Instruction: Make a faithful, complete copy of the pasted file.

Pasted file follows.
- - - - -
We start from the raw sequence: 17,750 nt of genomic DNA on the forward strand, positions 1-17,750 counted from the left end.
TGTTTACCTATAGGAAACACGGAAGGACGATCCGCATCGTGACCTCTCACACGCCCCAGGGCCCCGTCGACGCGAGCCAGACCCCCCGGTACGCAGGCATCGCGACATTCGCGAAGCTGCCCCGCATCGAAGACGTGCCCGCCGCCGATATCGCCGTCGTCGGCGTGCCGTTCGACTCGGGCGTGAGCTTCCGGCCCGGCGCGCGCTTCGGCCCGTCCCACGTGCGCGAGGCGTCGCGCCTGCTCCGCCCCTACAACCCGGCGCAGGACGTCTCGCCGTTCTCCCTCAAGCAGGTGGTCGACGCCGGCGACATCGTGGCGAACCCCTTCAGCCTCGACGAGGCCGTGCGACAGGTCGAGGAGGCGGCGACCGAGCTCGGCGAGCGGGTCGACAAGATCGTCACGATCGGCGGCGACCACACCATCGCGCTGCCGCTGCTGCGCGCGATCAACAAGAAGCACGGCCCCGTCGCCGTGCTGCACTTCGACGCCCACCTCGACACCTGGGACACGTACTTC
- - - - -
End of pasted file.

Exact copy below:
We start from the raw sequence: 17,750 nt of genomic DNA on the forward strand, positions 1-17,750 counted from the left end.
TGTTTACCTATAGGAAACACGGAAGGACGATCCGCATCGTGACCTCTCACACGCCCCAGGGCCCCGTCGACGCGAGCCAGACCCCCCGGTACGCAGGCATCGCGACATTCGCGAAGCTGCCCCGCATCGAAGACGTGCCCGCCGCCGATATCGCCGTCGTCGGCGTGCCGTTCGACTCGGGCGTGAGCTTCCGGCCCGGCGCGCGCTTCGGCCCGTCCCACGTGCGCGAGGCGTCGCGCCTGCTCCGCCCCTACAACCCGGCGCAGGACGTCTCGCCGTTCTCCCTCAAGCAGGTGGTCGACGCCGGCGACATCGTGGCGAACCCCTTCAGCCTCGACGAGGCCGTGCGACAGGTCGAGGAGGCGGCGACCGAGCTCGGCGAGCGGGTCGACAAGATCGTCACGATCGGCGGCGACCACACCATCGCGCTGCCGCTGCTGCGCGCGATCAACAAGAAGCACGGCCCCGTCGCCGTGCTGCACTTCGACGCCCACCTCGACACCTGGGACACGTACTTC